That would be “Novel of The Elegant Variation” for the uninitiated. Book blogger Mark Sarvas can now be known as novelist Mark Sarvas because he announced today that his book was bought by Bloomsbury and will be out in a year. Mark’s been talking about this book since he started his blog, so it’s thrilling to see that he’s getting it published. Well done.
Tonight’s installment of the Pacific Standard Fiction Series here in Brooklyn features two Millions favorites: Paul Beatty, author of Slumberland and The White-Boy Shuffle, and Matthew Sharpe, author of Jamestown and The Sleeping Father. Books will be for sale on-site, and drink specials will be chosen by dartboard. The reading starts at 7 p.m. at Pacific Standard. Hope to see you there!Bonus link: Matthew Sharpe’s “Year in Reading” 2007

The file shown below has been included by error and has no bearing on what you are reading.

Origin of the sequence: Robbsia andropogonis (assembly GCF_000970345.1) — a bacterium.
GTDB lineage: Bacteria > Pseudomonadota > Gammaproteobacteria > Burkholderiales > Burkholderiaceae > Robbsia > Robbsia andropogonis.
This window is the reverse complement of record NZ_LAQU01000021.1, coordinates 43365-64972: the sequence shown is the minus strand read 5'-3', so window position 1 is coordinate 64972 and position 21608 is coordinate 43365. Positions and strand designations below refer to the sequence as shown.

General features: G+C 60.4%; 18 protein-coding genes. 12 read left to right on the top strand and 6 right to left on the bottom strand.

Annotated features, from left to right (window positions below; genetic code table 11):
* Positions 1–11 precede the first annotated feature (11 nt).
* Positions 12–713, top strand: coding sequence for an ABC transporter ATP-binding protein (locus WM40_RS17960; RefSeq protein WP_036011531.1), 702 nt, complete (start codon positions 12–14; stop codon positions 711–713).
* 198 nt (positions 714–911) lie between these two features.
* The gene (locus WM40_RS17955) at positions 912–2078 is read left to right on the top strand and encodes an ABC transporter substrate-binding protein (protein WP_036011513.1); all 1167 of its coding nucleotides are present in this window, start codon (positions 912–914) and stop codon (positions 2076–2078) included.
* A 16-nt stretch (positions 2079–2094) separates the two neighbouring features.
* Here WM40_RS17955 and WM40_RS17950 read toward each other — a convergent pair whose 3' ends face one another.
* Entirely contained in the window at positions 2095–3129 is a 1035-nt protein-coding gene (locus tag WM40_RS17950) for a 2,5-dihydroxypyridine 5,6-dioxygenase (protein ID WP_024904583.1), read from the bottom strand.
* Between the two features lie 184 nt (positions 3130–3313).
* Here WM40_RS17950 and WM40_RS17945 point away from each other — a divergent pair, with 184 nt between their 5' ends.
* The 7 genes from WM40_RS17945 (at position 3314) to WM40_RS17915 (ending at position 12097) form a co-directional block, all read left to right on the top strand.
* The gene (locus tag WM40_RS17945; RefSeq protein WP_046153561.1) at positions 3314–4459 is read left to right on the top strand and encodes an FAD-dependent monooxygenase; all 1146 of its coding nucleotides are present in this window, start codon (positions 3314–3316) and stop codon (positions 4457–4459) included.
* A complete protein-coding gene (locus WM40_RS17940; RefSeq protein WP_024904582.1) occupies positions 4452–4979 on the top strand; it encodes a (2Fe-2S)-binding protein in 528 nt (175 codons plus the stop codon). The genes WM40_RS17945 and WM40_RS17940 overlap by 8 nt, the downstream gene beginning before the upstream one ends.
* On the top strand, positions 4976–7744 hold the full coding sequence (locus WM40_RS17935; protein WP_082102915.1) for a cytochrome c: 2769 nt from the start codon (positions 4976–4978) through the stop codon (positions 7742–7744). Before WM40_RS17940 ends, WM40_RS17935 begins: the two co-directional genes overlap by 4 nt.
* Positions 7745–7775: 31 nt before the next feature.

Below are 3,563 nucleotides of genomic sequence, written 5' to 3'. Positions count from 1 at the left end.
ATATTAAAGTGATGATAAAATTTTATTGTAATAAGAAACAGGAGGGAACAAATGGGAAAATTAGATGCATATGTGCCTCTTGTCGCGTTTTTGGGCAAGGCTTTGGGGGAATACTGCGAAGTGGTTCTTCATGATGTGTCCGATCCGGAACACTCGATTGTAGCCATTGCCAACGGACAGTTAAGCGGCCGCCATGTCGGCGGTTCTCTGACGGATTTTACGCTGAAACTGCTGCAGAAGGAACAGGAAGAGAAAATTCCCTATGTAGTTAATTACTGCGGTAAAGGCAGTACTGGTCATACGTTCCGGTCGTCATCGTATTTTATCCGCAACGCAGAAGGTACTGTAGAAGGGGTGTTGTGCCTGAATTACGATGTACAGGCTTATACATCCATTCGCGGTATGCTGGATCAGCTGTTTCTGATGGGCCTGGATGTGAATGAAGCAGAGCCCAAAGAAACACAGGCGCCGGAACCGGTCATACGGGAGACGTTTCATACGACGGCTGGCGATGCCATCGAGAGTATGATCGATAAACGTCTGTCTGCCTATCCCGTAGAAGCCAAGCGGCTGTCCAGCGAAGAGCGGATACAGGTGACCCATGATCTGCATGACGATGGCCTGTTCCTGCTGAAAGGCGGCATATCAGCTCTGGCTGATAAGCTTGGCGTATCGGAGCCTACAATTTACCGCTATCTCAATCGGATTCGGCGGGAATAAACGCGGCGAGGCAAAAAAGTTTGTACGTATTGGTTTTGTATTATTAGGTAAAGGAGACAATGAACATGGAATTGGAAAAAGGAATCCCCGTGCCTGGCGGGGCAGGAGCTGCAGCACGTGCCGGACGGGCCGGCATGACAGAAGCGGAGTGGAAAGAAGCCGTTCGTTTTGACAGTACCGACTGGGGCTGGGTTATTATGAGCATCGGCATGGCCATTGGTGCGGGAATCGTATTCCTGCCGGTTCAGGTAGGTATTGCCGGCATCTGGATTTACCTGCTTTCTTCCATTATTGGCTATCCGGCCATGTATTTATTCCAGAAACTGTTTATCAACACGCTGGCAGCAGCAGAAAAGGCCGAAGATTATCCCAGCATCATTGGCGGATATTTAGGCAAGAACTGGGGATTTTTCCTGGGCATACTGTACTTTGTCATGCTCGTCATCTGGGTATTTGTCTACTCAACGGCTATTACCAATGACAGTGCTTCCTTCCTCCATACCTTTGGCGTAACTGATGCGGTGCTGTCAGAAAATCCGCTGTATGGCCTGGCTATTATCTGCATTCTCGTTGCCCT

I had no idea that I was the one who introduced Scott of Conversational Reading to Lawrence Weschler. I’m glad I did because otherwise he might not have attended Weschler’s visit to the City Arts & Lectures series and given us an excellent report. Every time I hear about Weschler I get more and more interested. I think, eventually, I’ll read all of his books.I was also happy to see Scott’s report that Weschler described Joseph Mitchell “as possibly the greatest writer he’s ever read.” I was introduced to Mitchell in an offhand sort of way in a literature course in college, and after reading Joe Gould’s Secret and dipping into Up in the Old Hotel from time to time, he remains one of my favorites.